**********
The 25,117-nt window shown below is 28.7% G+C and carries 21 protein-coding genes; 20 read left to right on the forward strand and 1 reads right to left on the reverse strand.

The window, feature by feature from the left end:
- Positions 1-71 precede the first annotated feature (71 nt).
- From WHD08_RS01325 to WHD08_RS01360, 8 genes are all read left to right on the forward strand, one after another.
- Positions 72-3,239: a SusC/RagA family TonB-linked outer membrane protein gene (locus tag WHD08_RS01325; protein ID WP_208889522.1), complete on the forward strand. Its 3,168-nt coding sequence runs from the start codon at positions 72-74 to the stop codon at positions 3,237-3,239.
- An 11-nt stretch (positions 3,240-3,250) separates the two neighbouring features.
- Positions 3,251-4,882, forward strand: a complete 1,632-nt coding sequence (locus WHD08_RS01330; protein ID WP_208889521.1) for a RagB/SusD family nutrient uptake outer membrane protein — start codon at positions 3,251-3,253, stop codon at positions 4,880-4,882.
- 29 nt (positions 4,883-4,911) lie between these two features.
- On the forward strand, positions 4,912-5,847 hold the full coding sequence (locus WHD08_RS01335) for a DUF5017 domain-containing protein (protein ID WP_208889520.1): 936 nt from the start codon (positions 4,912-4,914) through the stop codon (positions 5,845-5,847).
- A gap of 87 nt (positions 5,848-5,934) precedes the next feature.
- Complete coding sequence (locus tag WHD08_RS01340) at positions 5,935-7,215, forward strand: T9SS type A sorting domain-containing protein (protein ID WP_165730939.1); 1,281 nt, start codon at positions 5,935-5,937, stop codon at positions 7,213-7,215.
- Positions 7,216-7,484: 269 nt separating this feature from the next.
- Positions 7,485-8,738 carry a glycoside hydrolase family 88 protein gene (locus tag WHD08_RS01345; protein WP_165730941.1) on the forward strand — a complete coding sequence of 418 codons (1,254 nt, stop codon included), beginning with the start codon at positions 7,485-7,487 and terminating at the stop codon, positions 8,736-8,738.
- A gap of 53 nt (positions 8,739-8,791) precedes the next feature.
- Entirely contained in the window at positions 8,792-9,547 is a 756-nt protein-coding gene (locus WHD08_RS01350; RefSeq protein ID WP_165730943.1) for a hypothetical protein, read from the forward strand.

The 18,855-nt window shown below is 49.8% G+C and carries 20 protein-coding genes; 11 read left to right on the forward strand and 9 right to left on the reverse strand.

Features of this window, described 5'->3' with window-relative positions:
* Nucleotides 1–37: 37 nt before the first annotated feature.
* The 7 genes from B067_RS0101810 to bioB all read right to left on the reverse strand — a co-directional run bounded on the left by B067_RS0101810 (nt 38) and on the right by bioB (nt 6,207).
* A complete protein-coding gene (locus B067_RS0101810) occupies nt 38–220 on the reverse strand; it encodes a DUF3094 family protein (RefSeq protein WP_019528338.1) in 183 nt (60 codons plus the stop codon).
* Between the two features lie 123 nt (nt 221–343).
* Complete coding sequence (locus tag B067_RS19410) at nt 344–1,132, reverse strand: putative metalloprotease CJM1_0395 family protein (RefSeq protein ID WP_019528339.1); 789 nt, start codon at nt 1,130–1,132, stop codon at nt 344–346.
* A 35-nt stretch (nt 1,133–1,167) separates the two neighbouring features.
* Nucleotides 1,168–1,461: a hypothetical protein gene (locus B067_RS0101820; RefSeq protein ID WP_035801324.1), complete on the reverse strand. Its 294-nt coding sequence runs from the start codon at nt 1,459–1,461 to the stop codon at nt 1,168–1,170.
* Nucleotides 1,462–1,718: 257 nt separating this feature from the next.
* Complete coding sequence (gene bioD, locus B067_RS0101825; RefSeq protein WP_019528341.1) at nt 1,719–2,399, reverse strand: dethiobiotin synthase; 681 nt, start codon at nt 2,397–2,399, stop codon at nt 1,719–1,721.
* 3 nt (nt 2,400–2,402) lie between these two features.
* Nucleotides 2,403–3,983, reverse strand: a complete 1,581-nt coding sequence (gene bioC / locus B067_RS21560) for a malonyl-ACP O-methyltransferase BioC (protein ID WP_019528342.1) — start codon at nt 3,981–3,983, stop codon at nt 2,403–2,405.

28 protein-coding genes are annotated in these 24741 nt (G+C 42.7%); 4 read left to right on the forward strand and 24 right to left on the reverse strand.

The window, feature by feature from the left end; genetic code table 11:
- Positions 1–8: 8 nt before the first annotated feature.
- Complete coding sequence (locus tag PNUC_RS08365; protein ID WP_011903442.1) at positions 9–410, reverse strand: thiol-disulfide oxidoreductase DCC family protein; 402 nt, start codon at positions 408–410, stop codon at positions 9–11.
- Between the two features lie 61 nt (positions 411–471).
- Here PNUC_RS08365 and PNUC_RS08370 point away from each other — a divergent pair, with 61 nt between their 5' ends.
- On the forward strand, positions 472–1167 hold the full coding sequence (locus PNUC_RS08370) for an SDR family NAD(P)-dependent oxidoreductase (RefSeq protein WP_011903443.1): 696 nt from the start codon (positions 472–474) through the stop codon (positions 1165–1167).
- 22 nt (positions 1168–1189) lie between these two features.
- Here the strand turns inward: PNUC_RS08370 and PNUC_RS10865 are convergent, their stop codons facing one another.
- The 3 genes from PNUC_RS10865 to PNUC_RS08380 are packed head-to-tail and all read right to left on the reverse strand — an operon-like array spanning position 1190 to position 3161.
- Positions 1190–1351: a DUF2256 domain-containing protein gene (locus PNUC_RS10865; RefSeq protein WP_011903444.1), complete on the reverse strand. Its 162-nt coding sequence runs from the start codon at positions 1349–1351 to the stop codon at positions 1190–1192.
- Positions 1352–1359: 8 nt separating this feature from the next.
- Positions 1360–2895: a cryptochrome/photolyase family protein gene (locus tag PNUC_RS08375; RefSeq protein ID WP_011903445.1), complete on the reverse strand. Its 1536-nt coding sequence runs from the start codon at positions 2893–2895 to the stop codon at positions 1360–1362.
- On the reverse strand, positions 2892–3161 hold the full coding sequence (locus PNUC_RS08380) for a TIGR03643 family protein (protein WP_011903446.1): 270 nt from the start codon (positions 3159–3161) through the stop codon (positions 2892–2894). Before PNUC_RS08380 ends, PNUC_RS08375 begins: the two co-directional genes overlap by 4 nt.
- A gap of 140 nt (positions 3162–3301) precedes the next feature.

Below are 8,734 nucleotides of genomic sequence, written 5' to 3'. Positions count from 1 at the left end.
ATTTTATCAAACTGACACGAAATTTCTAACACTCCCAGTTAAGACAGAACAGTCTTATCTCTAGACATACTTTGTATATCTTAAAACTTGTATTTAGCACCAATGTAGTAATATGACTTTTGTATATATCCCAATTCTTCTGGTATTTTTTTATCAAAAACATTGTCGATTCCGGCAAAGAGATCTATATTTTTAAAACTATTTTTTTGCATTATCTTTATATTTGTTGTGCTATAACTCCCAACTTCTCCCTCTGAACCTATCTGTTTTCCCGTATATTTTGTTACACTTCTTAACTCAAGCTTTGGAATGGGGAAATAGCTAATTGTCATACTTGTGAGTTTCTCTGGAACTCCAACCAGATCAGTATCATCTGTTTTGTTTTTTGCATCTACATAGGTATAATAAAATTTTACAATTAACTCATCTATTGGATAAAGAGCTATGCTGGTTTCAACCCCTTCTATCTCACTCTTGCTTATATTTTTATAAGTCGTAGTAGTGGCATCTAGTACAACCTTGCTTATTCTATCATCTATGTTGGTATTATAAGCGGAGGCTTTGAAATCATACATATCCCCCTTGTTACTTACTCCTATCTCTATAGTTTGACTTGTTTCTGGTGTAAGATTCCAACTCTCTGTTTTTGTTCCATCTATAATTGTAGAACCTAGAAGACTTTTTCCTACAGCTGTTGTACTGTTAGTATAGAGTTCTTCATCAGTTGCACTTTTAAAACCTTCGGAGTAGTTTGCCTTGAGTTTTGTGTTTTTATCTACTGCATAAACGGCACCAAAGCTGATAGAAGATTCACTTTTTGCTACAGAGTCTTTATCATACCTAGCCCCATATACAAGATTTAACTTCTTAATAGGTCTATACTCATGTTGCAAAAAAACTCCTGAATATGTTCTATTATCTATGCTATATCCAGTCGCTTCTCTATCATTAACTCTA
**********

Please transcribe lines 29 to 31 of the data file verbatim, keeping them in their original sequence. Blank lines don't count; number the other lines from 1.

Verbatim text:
28 protein-coding genes are annotated in these 24741 nt (G+C 42.7%); 4 read left to right on the forward strand and 24 right to left on the reverse strand.

The window, feature by feature from the left end; genetic code table 11:
- Positions 1–8: 8 nt before the first annotated feature.